“My greatest fear for the morning is that we will wake to news of serious physical injury and possible deaths as a result of likely landslides triggered by persistent rains.”


Maria’s sustained wind speeds reached 160mph, with higher gusts, on Monday night.


Dominica is a former British colony home to 72,000 people that lies in the eastern Caribbean about halfway between the French islands of Guadeloupe, to the north, and Martinique, to the south.

As the storm—the second major hurricane to pass through the region in the past few weeks—moved in, Mr Skerrit wrote: “We do not know what is happening outside. We not dare look out. All we are hearing is the sound of galvanize flying. The sound of the fury of the wind. As we pray for its end!”

Hurricane warnings have also been issued for Guadeloupe, St Kitts and Nevis, the US Virgin Islands and Puerto Rico where a state of emergency has been declared amid fears of a direct hit, just weeks after Hurricane Irma struck.

Up to 15in (38cm) of rain is predicted to fall as Maria barrels across the Caribbean, with “isolated maximum amounts of 20in (51cm)” expected to deluge the British Virgin Islands.

In Anguilla up to 8in (20cm) could be recorded. The National Hurricane Centre has warned that “rainfall on these islands could cause life-threatening flash floods and mudslides”.


If Maria retains its strength, it would be the most powerful hurricane to hit Puerto Rico in 85 years, since a Category 4 storm swept the US island territory in 1932, Hurricane Centre spokesman Dennis Feltgen said.


The last major hurricane to strike Puerto Rico directly was Georges, which made landfall there as a Category 3 storm in 1998, he said. The territory was dealt a glancing blow by Irma earlier this month.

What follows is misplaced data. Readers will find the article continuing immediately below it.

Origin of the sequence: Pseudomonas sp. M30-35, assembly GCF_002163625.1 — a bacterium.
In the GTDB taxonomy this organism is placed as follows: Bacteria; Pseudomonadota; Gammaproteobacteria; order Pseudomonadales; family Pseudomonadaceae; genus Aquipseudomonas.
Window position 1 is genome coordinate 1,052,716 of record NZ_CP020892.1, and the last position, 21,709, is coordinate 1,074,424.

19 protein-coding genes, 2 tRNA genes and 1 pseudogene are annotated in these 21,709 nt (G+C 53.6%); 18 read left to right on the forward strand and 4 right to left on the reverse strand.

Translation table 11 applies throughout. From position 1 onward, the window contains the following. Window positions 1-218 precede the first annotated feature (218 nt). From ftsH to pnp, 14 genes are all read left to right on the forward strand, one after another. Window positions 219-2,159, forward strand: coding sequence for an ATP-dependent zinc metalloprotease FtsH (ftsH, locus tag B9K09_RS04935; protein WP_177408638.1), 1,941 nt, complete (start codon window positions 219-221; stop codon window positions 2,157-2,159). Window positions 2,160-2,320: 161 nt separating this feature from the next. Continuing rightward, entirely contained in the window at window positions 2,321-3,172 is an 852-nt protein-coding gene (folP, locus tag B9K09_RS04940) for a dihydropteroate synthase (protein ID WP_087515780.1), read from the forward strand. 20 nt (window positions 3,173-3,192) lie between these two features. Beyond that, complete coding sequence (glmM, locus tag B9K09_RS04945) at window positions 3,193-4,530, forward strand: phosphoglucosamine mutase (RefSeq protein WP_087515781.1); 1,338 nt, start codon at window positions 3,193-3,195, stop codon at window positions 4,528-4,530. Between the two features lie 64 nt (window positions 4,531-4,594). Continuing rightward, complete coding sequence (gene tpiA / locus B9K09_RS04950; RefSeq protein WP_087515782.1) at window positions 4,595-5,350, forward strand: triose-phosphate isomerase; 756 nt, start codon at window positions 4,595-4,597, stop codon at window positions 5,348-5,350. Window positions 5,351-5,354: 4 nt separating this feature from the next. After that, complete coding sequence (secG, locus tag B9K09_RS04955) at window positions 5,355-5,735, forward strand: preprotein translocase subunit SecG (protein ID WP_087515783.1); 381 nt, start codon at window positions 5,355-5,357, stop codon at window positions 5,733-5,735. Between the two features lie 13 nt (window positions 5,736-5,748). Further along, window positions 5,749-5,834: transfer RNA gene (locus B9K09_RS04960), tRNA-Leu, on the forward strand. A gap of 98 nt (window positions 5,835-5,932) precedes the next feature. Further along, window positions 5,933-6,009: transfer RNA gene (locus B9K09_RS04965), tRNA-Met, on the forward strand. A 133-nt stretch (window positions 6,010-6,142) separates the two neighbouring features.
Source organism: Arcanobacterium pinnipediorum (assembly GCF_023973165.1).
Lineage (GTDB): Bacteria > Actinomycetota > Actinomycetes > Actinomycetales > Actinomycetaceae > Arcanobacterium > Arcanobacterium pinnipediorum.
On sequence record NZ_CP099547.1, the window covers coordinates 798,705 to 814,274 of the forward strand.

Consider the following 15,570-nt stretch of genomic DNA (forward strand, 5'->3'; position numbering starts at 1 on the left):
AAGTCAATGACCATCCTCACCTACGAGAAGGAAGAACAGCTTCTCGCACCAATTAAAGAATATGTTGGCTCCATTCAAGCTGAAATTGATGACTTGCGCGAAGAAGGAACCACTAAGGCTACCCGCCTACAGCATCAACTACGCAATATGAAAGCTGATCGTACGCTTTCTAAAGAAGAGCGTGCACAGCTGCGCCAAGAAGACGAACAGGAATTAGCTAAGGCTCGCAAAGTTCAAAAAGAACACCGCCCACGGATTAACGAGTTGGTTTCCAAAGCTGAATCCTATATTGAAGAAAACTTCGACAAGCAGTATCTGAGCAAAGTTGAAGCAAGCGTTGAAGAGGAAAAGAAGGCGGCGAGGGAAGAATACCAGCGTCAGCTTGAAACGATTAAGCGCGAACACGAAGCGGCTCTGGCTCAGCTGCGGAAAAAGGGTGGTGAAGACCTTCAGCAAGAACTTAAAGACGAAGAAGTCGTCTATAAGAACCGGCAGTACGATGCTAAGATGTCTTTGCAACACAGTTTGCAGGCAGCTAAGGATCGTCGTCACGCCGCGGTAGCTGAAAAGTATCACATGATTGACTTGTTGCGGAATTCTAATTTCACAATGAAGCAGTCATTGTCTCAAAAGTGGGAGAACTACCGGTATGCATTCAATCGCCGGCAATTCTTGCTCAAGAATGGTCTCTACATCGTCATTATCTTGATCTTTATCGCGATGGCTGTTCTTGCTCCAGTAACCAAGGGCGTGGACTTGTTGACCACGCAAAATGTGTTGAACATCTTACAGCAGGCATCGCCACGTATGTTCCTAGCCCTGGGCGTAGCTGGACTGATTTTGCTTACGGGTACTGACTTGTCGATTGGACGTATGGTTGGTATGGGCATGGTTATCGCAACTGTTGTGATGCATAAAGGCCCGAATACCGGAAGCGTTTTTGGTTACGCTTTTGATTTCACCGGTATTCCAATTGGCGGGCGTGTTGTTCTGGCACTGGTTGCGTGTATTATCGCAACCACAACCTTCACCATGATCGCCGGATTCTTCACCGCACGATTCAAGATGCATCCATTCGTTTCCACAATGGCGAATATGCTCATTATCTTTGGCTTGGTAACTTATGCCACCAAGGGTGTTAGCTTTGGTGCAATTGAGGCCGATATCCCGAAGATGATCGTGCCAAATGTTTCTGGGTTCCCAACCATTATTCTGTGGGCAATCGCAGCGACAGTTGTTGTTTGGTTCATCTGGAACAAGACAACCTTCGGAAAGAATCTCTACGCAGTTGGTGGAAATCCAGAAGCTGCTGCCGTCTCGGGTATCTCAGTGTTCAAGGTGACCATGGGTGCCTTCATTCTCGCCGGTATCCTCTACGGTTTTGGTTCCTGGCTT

Maria weakened overnight to a Category 4 storm, it was reported, but forecasters said it remained extremely dangerous.
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Old 07-10-17, 15:23   #138
 
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Update Re: Hurricane WARNING:TRIPLE Threat:CAT5 Maria Destroys Dominica >2nd 3rd Storms Foll

Gulf Coast Braces for Hurricane Nate: New Orleans Under a State of Emergency as Category 1 Hurricane Barrels Towards the South Bringing With it 90mph Winds and 10 inches of Rain after Devastating Central America

  • Hurricane Nate will make landfall in Alabama late on Saturday night after moving away from Central America
  • It will bring 10 inches of rain to the region and may trigger flash flooding and storm surges of up to 9ft
  • Mayor of New Orleans Mitch Landrieu has issued a mandatory curfew starting at 6pm on Saturday night
  • Hurricane warnings and evacuation orders are in place along the Gulf Coast in anticipation of the storm
  • Evacuation shelters are being prepares in Mississippi and experts fear the storm may trigger tornadoes
  • Nate strengthened from a Tropical Storm to a Category 1 hurricane on Friday afternoon after claiming 22 lives in Central America
Daily Mail UK, 7 Oct 2017.


Hurricane Nate gathered pace on Saturday as it moved away from Central America and thundered towards the Gulf Coast.

Experts are warning that the Category 1 hurricane will bring 'life threatening' storm surge to the coasts of Louisiana, Alabama and Mississippi after it hits on Saturday.



As much as ten inches of rain is expected to fall and trigger flash flooding in parts. The storm has already claimed 22 lives in Central America.